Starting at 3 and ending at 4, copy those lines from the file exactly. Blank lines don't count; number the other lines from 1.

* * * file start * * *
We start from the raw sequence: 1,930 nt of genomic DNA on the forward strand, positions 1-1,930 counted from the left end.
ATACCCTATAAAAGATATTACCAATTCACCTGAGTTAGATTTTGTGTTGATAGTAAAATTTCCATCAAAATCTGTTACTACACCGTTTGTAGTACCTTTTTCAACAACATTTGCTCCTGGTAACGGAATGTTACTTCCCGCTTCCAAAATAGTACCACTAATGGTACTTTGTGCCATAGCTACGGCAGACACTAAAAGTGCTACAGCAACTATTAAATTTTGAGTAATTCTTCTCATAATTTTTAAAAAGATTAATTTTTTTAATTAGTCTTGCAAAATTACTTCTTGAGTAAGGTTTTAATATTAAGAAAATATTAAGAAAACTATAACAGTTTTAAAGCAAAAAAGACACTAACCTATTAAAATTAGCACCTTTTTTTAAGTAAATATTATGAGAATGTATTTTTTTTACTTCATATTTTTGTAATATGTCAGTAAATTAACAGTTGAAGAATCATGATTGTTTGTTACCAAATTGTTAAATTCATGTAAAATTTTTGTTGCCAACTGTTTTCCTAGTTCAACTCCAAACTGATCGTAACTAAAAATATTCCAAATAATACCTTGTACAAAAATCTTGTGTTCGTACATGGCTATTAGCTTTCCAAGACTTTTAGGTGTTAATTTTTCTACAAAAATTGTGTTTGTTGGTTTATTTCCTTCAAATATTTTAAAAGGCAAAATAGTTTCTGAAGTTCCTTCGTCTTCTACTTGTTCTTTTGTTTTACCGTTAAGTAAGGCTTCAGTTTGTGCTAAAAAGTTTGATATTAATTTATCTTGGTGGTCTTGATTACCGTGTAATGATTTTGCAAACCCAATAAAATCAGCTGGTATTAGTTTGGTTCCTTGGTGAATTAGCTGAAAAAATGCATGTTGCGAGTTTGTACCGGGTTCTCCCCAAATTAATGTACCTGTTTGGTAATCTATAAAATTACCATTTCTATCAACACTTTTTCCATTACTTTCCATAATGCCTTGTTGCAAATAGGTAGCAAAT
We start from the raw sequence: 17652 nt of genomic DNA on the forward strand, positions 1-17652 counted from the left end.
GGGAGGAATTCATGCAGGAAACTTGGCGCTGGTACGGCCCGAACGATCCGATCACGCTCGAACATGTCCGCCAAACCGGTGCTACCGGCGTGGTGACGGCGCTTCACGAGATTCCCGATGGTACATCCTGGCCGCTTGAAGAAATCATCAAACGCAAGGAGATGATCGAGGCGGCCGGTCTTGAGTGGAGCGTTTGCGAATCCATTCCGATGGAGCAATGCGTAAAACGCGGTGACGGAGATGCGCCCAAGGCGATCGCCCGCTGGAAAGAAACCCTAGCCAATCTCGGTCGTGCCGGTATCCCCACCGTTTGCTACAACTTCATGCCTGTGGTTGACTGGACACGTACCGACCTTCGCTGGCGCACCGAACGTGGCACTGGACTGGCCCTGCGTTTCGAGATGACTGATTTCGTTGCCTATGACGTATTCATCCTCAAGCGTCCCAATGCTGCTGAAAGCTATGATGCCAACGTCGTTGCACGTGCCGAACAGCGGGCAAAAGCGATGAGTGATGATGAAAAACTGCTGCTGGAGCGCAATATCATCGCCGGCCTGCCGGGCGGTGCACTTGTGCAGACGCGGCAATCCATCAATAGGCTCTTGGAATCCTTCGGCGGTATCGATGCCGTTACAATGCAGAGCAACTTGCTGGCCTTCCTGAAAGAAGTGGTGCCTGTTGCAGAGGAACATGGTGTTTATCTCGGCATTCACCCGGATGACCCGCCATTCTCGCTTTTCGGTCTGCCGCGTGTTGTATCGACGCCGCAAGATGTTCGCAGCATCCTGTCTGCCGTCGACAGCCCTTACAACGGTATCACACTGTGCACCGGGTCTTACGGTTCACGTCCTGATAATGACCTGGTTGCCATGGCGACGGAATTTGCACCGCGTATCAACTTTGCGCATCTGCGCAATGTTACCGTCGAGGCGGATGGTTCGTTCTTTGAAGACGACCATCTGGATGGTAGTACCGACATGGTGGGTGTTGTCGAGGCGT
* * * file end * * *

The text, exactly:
We start from the raw sequence: 17652 nt of genomic DNA on the forward strand, positions 1-17652 counted from the left end.
GGGAGGAATTCATGCAGGAAACTTGGCGCTGGTACGGCCCGAACGATCCGATCACGCTCGAACATGTCCGCCAAACCGGTGCTACCGGCGTGGTGACGGCGCTTCACGAGATTCCCGATGGTACATCCTGGCCGCTTGAAGAAATCATCAAACGCAAGGAGATGATCGAGGCGGCCGGTCTTGAGTGGAGCGTTTGCGAATCCATTCCGATGGAGCAATGCGTAAAACGCGGTGACGGAGATGCGCCCAAGGCGATCGCCCGCTGGAAAGAAACCCTAGCCAATCTCGGTCGTGCCGGTATCCCCACCGTTTGCTACAACTTCATGCCTGTGGTTGACTGGACACGTACCGACCTTCGCTGGCGCACCGAACGTGGCACTGGACTGGCCCTGCGTTTCGAGATGACTGATTTCGTTGCCTATGACGTATTCATCCTCAAGCGTCCCAATGCTGCTGAAAGCTATGATGCCAACGTCGTTGCACGTGCCGAACAGCGGGCAAAAGCGATGAGTGATGATGAAAAACTGCTGCTGGAGCGCAATATCATCGCCGGCCTGCCGGGCGGTGCACTTGTGCAGACGCGGCAATCCATCAATAGGCTCTTGGAATCCTTCGGCGGTATCGATGCCGTTACAATGCAGAGCAACTTGCTGGCCTTCCTGAAAGAAGTGGTGCCTGTTGCAGAGGAACATGGTGTTTATCTCGGCATTCACCCGGATGACCCGCCATTCTCGCTTTTCGGTCTGCCGCGTGTTGTATCGACGCCGCAAGATGTTCGCAGCATCCTGTCTGCCGTCGACAGCCCTTACAACGGTATCACACTGTGCACCGGGTCTTACGGTTCACGTCCTGATAATGACCTGGTTGCCATGGCGACGGAATTTGCACCGCGTATCAACTTTGCGCATCTGCGCAATGTTACCGTCGAGGCGGATGGTTCGTTCTTTGAAGACGACCATCTGGATGGTAGTACCGACATGGTGGGTGTTGTCGAGGCGT